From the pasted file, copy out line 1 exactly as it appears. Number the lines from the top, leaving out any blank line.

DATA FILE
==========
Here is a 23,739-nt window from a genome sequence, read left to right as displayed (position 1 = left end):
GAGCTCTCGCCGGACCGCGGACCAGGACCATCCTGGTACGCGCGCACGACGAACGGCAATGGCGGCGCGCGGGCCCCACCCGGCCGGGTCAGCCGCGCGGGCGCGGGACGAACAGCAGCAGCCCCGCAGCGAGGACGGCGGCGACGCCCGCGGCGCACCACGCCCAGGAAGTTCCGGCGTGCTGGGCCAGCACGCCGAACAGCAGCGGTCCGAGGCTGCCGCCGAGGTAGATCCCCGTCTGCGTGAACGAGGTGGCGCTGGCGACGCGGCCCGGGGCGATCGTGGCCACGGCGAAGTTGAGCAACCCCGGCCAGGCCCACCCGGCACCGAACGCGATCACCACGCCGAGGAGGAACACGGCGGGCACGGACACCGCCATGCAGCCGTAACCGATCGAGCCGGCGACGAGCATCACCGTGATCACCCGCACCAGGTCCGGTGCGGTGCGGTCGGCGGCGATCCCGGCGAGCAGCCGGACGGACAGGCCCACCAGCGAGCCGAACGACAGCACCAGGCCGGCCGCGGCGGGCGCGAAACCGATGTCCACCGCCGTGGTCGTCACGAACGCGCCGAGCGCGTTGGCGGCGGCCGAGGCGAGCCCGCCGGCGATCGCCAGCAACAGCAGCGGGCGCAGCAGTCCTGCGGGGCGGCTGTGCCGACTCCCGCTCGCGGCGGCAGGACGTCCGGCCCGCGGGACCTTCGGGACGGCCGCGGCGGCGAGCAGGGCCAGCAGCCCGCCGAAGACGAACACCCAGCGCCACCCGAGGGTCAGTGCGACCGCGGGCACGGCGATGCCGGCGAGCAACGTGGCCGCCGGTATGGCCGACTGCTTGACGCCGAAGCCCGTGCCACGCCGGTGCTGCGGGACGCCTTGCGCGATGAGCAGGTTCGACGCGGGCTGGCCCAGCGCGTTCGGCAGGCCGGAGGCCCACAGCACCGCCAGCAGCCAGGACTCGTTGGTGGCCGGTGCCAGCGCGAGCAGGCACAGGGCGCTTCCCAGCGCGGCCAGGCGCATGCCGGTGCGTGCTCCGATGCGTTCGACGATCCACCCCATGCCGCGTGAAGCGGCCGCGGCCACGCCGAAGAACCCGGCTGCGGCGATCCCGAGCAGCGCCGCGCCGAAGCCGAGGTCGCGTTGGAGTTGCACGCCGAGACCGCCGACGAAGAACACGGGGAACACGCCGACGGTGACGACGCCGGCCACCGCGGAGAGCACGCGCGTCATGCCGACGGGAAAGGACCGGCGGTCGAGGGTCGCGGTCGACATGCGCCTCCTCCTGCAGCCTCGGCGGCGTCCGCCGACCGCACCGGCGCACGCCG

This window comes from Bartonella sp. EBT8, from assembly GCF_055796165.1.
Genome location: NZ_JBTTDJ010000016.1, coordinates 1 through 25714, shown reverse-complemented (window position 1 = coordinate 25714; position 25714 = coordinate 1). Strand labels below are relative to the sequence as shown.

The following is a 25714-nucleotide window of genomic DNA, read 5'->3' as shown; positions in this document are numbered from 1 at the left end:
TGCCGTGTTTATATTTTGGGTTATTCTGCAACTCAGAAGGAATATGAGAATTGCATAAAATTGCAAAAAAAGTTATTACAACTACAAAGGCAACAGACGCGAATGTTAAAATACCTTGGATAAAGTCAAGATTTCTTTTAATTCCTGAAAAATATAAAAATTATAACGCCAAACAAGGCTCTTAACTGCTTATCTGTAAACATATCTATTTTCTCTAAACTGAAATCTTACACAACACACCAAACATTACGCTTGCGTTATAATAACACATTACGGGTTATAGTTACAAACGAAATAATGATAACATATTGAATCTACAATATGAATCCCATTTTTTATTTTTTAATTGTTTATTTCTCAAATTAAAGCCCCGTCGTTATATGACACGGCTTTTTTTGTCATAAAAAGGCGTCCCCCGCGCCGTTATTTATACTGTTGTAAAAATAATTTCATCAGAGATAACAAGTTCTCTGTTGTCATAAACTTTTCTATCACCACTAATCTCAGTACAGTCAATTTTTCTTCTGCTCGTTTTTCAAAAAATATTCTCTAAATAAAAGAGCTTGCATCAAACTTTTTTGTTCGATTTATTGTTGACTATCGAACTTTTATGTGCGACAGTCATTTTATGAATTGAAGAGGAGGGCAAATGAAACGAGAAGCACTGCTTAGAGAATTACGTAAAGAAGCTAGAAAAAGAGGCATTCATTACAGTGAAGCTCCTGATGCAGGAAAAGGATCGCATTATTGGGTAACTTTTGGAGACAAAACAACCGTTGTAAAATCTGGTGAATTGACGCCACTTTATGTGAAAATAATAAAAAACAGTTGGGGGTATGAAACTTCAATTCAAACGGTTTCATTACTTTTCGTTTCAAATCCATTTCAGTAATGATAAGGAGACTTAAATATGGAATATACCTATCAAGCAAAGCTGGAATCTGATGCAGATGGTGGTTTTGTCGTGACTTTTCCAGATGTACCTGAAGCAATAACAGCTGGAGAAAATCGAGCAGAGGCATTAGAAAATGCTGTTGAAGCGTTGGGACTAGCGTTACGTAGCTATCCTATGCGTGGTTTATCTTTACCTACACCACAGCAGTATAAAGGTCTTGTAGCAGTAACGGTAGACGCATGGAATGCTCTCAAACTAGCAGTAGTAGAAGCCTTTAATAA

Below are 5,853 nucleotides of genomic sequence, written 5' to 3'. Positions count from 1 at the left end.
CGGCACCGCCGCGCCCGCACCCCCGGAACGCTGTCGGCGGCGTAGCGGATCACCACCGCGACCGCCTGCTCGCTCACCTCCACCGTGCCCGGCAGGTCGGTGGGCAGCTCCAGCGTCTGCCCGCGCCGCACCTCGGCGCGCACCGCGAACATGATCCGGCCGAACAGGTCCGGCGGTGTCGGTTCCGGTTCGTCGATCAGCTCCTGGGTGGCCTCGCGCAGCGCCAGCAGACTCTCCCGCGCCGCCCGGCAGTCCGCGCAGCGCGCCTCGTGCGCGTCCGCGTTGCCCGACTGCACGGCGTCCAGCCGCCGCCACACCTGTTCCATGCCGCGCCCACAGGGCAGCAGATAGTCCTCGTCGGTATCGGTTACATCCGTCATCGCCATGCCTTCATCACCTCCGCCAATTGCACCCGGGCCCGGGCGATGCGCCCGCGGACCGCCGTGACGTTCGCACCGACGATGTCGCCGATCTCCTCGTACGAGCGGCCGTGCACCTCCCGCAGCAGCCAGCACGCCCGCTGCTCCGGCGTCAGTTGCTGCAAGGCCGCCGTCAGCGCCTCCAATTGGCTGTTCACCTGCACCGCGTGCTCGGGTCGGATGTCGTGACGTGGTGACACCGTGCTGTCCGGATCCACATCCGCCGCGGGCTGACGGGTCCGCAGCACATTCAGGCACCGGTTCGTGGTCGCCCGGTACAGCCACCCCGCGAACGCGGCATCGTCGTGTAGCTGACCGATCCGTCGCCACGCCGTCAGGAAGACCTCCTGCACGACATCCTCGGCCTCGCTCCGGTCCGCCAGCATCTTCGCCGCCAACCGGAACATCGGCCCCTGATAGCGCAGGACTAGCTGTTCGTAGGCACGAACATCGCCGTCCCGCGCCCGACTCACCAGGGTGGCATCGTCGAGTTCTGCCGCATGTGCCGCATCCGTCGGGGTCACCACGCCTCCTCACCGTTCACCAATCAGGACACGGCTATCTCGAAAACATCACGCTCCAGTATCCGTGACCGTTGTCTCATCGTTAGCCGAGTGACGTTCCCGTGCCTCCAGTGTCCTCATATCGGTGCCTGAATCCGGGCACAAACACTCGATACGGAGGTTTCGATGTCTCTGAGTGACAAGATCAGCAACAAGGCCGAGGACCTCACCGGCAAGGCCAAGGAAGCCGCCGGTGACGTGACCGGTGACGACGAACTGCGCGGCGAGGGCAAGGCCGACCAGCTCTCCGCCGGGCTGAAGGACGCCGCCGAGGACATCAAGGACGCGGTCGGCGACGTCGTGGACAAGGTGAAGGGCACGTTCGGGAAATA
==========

Here is a 23,739-nt window from a genome sequence, read left to right as displayed (position 1 = left end):